About $2.8 million in outside money in Villegas, Ramirez Illinois 3rd congressional primary
Outside money is a major factor in the Democratic primary for the new Hispanic plurality 3rd congressional district.
Expenditures of about $2.8 million from outside groups are a big factor in the newly created 3rd Congressional District Democratic primary, where Ald. Gil Villegas (36th) and state Rep. Delia Ramirez, D-Chicago, are the front-runners.
BACKGROUND: The new 3rd was designed by state Democratic mapmakers in the wake of the 2020 census to acknowledge the growing Hispanic population in the state by creating a second district highly likely to elect a Hispanic to Congress.
The new 3rd has about 43.7% voting age Hispanics and is anchored on Chicago’s Northwest Side and northern suburbs from Addison, Bensenville to West Chicago to Winfield. It is heavily Democratic; the June 28 primary winner is all but certain to clinch the seat in November.
ALSO RUNNING IN THE DEMOCRATIC PRIMARY: Iymen Chehade, a college instructor who figures in the House Ethics probe of Rep. Marie Newman, D-Ill., and Juan Enrique Aguirre, a registered nurse interested in cannabis industry equity issues.
RAISED BY CANDIDATE CAMPAIGNS THROUGH JUNE 8: Villegas, $949,926; Ramirez, $616,212; Chehade, $150,747; and Aguirre, who did not file a June report, $11,172 as of March 31.
The amounts the Villegas’ and Ramirez’s campaigns raised are overwhelmed by money pouring in from outside national groups who are not supposed to coordinate or communicate with the campaigns they are trying to help.
Ramirez has the support of some of the most far-left groups in the Democratic orbit, and Villegas, by comparison, is backed by more moderate progressives whose ranks include House members from swing districts. The 3rd District battle is part of a larger proxy fight by groups wanting to pull Democrats further to the left. It is being played out in a safe Democratic district. The winner of the June 28 Illinois primary will clinch the seat in November.
OUTSIDE GROUP SPENDING: According to Federal Election Commission records — which require groups making independent expenditures to declare who they are supporting or opposing:
- About $1 million was spent by outside groups to support Ramirez and some $565,000 to oppose Villegas.
- About $800,000 was spent by outside groups to support Villegas and some $420,000 to oppose Ramirez.
Among the biggest spenders:
- Villegas served in the Marines. VoteVets Action Fund as of Thursday, spent a total of $959,000; $741,200 to support Villegas and $218,000 to oppose Ramirez.
VoteVets Chair Jon Soltz said, “We will not shy away from comparing Gil’s record to others when it comes to important issues for people in the district.”
For Ramirez, EMILY’S List Women Vote! so far reported a $163,332 independent expenditure, $398,000 from the Congressional Progressive Caucus PAC and $637,900 from the Working Families Party PAC, which outside of the independent expenditures also paid for two polls.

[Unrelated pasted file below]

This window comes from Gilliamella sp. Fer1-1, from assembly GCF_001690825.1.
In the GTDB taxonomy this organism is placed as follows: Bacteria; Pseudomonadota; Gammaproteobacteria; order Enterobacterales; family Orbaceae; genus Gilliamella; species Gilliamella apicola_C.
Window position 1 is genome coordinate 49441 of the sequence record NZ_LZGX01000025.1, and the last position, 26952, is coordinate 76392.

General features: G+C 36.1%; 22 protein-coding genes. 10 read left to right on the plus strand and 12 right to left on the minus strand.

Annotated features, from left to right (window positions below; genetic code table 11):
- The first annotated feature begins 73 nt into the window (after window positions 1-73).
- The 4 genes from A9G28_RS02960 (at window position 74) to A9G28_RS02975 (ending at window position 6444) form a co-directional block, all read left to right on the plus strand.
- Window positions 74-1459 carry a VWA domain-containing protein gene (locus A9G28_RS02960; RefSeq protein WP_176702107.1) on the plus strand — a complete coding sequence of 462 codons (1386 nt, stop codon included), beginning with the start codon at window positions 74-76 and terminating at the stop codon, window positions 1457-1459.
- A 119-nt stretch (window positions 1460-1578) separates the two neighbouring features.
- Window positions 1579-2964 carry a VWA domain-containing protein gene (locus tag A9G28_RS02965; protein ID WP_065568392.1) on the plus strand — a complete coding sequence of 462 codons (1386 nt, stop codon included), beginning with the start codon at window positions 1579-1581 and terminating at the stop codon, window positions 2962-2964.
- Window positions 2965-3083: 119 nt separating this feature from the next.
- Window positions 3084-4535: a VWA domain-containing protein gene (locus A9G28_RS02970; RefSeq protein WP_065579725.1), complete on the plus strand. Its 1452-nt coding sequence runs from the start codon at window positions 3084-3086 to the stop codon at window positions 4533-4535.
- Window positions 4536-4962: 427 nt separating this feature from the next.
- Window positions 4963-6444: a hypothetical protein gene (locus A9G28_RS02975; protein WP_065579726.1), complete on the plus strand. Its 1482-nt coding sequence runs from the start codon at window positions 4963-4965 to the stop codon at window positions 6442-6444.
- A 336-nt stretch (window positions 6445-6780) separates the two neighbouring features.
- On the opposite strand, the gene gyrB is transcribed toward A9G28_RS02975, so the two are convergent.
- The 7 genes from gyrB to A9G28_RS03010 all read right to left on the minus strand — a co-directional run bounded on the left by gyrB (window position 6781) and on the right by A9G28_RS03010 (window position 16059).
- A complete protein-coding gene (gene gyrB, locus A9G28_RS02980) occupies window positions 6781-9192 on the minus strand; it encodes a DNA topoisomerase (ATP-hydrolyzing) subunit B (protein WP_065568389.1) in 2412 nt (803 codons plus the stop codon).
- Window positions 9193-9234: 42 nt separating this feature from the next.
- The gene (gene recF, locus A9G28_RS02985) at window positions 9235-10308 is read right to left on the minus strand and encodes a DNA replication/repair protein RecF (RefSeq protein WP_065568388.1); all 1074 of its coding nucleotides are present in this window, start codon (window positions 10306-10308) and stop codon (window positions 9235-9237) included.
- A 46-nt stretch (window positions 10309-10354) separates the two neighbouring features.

DMFI, the pro-Israel PAC, backing Villegas, spent $157, 223 to defeat Ramirez who is endorsed by Rep. Jesus “Chuy” Garcia, D-Ill., one of the eight Democrats to vote against the Iron Dome missile defense funding for Israel last year.
The Working Families Party highlights on its web page, among other members, Garcia and his colleagues on the “Squad” — Democrats Reps. Ayanna Pressley of Massachusetts; Alexandria Ocasio-Cortez of New York; Rashida Tlaib of Michigan; and Ilhan Omar of Minnesota. On Thursday night, the Ramirez campaign announced that Ocasio-Cortez endorsed Ramirez. Ramirez said, “It is an honor” to receive the endorsement and she was “beyond proud.”
VILLEGAS: As I reported in November, Villegas, 51, a Council member since 2015, is a former Marine, state of Illinois official and bakery truck driver who co-founded a government relations firm.
Villegas joined the Marines after graduating in 1988 from Theodore Roosevelt High School, at 3436 W. Wilson Ave., where he played Roughrider baseball and football.
During his four years in the Corps, Villegas rose to the rank of corporal, becoming a logistics specialist deploying for stints in Japan, the Philippines and, during Operations Desert Shield and Storm, Saudi Arabia.
Villegas is the chair of the City Council’s Latino Caucus.
RAMIREZ: As I reported in December, the daughter of immigrants, Ramirez, 38, is the first Guatemalan American to serve in the Illinois General Assembly, where she is an assistant majority leader. She was first elected to the state House in 2018.
Living in Humboldt Park since she was 7 years old, Ramirez attended the Sabin Elementary School, 2216 W Hirsch St., and the Prosser Career Academy, 2148 N Long Ave., for her first three years of high school. She graduated from the now closed St. Gregory High School, 1677 W. Bryn Mawr Ave., in 2001.
After high school, Ramirez started working at neighborhood nonprofits while attending classes at Northeastern Illinois University, 5500 N. St. Louis Ave., majoring in Justice Studies. It took her 12 years to complete her degree.
She is the founding executive director of the Center for Changing Lives, a Northwest Side social service organization.